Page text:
Letter 44: November 3, 2008
In response to Letter 38 (about the creative personality, with examples), a reader writes: "These seem to be people where writing is intrinsic to their identity and mental health, and as you say, not to their income. A bit like breathing, though more demanding? Intrinsically rewarding and necessary...?"
And another comments: "I think you hit the nail on the head with this, David. The times I have felt most "blocked" are times when I've been fairly satisfied, fulfilled, and sociable in other aspects of my life... total satisfaction leaves me without a burning NEED to write, most of the time… Laziness is the mother of invention; boredom the mother of great novels? :)"
While yet another responds: "The singer/writer Nick Cave writes: 'Writer's Block is a sustained lack of confidence in what you do, I've never had that.' I have this on my wall."
In response to Letter 41, which was about National Novel Writing Month, a fourth reader remarks "That thing sounds like fun. But I have a thesis to read for and then write." Fair enough, and it's too late now, but I wish I'd got back to you fast enough to say that in my research with NaNoWriMo participants over the last three years, many of them have told me they were current students.
What else? Oh yes. In response to Letter 42 a reader challenges me: "This was a really interesting note today, and I know myself that, even for non-creative writing such as a work report that needs doing, sometimes you just have to give it time to mature in your subconscious. I would be interested in your view on how this 'incubation' period can be distinguished from, or used as an excuse for, not writing. Many of your previous issues have encouraged just getting something on paper, and in some quite robust language. Are you now advocating delay? I think we should be told!"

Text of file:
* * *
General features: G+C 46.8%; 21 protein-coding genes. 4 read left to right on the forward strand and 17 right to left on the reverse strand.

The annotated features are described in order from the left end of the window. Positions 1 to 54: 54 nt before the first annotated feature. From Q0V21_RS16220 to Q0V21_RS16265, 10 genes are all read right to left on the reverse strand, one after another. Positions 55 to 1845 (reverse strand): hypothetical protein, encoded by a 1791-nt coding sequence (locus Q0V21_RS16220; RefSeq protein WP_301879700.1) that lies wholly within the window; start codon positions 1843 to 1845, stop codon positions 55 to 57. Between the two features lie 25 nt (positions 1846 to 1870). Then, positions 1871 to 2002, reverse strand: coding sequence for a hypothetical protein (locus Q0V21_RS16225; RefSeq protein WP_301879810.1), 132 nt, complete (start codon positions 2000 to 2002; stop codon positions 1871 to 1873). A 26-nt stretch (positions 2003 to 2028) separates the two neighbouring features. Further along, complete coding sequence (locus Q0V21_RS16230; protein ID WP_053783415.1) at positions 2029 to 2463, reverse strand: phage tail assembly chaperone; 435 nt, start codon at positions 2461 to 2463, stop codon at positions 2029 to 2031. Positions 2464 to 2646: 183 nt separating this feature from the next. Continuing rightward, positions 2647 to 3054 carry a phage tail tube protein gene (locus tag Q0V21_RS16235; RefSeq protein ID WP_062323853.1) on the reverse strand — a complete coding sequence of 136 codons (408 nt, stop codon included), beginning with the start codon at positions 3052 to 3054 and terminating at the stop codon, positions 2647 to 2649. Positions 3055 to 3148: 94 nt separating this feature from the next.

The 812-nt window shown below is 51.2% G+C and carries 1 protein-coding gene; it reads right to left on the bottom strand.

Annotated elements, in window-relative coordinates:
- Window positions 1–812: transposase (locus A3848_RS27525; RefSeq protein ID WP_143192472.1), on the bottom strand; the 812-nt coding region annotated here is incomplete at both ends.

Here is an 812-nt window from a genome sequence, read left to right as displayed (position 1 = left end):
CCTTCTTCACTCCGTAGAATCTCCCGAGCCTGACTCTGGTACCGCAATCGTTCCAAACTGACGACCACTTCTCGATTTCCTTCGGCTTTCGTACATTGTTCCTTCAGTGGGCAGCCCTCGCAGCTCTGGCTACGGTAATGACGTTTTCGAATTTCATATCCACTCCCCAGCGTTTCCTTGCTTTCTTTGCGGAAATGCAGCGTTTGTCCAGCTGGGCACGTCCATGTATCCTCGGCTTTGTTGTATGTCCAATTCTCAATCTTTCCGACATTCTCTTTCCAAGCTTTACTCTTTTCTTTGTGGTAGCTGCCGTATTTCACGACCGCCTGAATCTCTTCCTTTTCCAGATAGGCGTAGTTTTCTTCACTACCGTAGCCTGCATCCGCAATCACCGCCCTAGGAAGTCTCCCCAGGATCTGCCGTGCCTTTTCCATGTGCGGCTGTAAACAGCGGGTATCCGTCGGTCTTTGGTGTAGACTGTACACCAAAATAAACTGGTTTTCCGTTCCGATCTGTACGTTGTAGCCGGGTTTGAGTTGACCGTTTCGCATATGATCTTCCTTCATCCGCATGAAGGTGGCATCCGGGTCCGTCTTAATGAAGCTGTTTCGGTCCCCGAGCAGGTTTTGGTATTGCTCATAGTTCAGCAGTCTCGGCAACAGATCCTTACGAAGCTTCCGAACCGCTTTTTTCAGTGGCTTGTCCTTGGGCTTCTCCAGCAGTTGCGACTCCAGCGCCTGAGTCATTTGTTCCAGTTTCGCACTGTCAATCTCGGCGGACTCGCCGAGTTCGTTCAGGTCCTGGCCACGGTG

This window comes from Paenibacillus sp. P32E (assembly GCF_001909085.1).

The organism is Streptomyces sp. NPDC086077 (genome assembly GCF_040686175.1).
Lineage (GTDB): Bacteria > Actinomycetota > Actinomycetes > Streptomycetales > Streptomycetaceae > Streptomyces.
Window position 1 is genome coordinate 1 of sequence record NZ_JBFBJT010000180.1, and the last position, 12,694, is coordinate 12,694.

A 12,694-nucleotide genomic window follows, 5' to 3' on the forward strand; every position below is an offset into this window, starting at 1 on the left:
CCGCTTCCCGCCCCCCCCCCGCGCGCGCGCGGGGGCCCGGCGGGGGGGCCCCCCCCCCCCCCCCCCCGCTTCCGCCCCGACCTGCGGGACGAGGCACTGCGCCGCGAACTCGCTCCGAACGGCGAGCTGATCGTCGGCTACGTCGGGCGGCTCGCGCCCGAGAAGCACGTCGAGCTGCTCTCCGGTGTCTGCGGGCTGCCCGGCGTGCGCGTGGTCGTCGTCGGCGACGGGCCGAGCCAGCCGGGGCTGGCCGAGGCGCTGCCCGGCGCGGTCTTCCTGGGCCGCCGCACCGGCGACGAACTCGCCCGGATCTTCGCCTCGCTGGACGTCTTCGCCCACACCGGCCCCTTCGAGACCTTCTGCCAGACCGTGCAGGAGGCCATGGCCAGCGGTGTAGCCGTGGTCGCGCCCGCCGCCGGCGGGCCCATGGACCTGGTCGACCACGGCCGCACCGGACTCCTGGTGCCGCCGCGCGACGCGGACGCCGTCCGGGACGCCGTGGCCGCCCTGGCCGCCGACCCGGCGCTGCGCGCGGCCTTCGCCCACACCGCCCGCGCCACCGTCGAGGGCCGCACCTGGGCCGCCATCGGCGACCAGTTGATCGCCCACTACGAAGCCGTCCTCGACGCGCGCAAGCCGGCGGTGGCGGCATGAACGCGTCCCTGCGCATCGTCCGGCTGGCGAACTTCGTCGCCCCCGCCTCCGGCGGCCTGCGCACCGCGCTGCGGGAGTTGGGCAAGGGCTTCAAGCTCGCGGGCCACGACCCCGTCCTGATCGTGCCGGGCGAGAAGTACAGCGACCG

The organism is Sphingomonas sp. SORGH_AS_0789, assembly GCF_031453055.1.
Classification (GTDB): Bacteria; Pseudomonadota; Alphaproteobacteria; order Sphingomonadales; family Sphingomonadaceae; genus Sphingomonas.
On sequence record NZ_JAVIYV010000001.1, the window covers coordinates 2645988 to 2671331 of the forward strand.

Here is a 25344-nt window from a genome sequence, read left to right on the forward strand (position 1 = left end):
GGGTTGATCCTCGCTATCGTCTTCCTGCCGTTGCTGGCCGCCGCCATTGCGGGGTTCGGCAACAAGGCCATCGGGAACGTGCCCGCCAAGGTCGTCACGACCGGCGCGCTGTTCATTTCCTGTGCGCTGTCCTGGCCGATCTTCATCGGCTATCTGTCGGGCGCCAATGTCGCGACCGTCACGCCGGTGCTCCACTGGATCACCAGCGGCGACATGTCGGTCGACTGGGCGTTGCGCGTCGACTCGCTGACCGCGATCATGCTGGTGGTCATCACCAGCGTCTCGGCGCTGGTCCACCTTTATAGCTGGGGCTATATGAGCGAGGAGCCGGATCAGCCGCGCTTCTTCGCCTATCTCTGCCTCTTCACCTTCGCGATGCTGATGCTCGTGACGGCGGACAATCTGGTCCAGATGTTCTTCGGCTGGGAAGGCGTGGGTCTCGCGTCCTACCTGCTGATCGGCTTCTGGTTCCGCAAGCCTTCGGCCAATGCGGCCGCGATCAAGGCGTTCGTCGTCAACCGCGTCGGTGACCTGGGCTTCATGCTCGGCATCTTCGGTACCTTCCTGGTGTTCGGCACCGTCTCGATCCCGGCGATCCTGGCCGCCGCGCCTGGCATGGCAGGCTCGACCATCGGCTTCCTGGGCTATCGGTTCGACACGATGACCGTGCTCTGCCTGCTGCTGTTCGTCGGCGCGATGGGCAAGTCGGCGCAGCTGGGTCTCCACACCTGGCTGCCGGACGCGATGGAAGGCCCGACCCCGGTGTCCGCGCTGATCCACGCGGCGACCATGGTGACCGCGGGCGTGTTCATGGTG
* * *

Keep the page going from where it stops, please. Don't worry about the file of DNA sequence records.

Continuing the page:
That's right. Everything in this writer's block game seems to have an equally valid opposite, doesn't it? Yes, I'm advocating whatever works for you, and I'm advocating playing with things until you find what clicks. And one of my points is that just about everyone "procrastinates" and I really don't think it's helpful to call yourself ugly words like lazy. Even if your parents or schoolteachers told you that, it may still be untrue.
Did you notice I haven't much to say this week? I'm devoting more or less the whole week to a special project, don't expect to be answering emails, don't expect to have downtime with my family or friends wife for five or six days; but I wasn't going to leave you waiting for a letter that never came.
Something you can try today is to think like a radio or television news writer. When the red light goes on, the reader simply has to have your words, whatever they are; anything's better than silence and there's nothing else to say about it. Writer's block? - for those people, no such thing. For you, why would it be different?
David Jung McGarva
+1 (818) 707 1871
Write me: david at todayiwrite dot com
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